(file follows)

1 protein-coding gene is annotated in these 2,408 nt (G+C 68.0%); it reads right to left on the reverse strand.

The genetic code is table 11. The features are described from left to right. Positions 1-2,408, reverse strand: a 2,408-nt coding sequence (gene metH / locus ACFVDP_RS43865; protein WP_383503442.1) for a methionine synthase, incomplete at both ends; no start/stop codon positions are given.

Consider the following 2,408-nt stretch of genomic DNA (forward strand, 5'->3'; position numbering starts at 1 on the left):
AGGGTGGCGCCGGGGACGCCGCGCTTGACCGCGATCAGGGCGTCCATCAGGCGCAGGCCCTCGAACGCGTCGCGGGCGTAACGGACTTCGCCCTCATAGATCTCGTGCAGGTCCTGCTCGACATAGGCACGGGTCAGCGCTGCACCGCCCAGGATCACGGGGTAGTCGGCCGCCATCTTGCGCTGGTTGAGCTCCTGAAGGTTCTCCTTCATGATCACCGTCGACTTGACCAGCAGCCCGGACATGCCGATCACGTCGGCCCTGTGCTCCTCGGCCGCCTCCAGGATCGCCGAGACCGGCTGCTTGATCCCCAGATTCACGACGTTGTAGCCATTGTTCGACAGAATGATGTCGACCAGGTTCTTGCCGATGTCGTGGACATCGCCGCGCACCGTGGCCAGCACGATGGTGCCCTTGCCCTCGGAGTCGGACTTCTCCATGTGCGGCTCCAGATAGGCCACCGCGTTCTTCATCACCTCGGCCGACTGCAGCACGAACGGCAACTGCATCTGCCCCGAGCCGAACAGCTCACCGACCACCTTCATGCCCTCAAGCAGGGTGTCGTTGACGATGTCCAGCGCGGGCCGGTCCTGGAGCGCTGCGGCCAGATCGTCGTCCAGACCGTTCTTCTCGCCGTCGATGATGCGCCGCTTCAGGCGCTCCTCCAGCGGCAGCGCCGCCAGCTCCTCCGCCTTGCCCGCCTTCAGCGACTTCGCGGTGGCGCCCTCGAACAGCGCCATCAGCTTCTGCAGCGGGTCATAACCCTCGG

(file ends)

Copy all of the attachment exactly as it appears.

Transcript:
1 protein-coding gene is annotated in these 2,408 nt (G+C 68.0%); it reads right to left on the reverse strand.

The genetic code is table 11. The features are described from left to right. Positions 1-2,408, reverse strand: a 2,408-nt coding sequence (gene metH / locus ACFVDP_RS43865; protein WP_383503442.1) for a methionine synthase, incomplete at both ends; no start/stop codon positions are given.

Consider the following 2,408-nt stretch of genomic DNA (forward strand, 5'->3'; position numbering starts at 1 on the left):
AGGGTGGCGCCGGGGACGCCGCGCTTGACCGCGATCAGGGCGTCCATCAGGCGCAGGCCCTCGAACGCGTCGCGGGCGTAACGGACTTCGCCCTCATAGATCTCGTGCAGGTCCTGCTCGACATAGGCACGGGTCAGCGCTGCACCGCCCAGGATCACGGGGTAGTCGGCCGCCATCTTGCGCTGGTTGAGCTCCTGAAGGTTCTCCTTCATGATCACCGTCGACTTGACCAGCAGCCCGGACATGCCGATCACGTCGGCCCTGTGCTCCTCGGCCGCCTCCAGGATCGCCGAGACCGGCTGCTTGATCCCCAGATTCACGACGTTGTAGCCATTGTTCGACAGAATGATGTCGACCAGGTTCTTGCCGATGTCGTGGACATCGCCGCGCACCGTGGCCAGCACGATGGTGCCCTTGCCCTCGGAGTCGGACTTCTCCATGTGCGGCTCCAGATAGGCCACCGCGTTCTTCATCACCTCGGCCGACTGCAGCACGAACGGCAACTGCATCTGCCCCGAGCCGAACAGCTCACCGACCACCTTCATGCCCTCAAGCAGGGTGTCGTTGACGATGTCCAGCGCGGGCCGGTCCTGGAGCGCTGCGGCCAGATCGTCGTCCAGACCGTTCTTCTCGCCGTCGATGATGCGCCGCTTCAGGCGCTCCTCCAGCGGCAGCGCCGCCAGCTCCTCCGCCTTGCCCGCCTTCAGCGACTTCGCGGTGGCGCCCTCGAACAGCGCCATCAGCTTCTGCAGCGGGTCATAACCCTCGG